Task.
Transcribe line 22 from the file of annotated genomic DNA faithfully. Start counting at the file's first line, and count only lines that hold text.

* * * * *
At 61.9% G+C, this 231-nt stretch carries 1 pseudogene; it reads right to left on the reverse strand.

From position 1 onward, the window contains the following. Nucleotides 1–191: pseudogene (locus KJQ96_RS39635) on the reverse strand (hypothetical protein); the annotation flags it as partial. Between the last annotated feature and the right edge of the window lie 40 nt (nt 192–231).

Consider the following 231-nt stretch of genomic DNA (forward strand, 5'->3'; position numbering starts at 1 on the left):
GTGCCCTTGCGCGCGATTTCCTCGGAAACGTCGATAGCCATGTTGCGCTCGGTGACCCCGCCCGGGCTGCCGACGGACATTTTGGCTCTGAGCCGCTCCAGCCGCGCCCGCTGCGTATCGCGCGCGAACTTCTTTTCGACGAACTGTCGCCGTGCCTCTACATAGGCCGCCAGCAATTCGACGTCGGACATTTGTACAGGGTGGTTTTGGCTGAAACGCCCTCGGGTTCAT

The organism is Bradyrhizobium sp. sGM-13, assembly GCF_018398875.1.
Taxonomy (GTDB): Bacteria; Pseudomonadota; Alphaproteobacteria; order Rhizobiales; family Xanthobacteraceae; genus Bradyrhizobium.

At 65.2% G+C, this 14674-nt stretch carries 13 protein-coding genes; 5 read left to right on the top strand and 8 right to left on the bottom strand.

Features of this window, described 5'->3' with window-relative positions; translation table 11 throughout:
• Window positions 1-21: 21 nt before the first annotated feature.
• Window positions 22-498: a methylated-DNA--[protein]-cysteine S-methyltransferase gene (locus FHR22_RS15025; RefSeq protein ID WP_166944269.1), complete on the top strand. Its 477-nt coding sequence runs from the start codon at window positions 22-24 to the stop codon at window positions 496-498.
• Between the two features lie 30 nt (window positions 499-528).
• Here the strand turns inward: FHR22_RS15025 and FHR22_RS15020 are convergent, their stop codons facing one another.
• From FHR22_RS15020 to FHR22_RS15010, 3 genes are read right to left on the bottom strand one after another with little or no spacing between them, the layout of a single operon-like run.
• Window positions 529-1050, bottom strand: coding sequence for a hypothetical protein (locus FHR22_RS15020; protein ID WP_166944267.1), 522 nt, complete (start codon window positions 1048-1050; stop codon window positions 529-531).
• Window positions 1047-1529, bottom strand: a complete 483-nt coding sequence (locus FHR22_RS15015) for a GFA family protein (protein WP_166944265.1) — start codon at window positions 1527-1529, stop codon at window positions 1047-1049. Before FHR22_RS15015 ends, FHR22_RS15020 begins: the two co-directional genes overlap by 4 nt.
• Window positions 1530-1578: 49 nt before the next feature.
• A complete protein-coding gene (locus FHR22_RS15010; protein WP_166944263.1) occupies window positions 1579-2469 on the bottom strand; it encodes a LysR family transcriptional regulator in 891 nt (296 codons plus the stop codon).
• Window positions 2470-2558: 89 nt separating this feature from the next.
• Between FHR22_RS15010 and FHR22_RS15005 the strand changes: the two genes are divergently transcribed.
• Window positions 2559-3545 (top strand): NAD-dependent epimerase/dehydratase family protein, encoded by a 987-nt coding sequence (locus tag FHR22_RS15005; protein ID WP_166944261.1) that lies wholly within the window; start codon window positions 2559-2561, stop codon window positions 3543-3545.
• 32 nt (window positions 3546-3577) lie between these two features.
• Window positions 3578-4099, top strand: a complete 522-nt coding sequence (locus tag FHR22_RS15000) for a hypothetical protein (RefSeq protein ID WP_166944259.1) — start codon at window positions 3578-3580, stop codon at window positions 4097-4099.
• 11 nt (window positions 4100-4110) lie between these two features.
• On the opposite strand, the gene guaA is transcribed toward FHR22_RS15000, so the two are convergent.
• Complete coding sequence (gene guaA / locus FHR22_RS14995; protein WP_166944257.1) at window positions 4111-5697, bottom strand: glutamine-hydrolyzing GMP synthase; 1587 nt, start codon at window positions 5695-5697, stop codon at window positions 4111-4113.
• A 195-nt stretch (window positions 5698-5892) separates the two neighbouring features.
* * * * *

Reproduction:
• Window positions 3578-4099, top strand: a complete 522-nt coding sequence (locus tag FHR22_RS15000) for a hypothetical protein (RefSeq protein ID WP_166944259.1) — start codon at window positions 3578-3580, stop codon at window positions 4097-4099.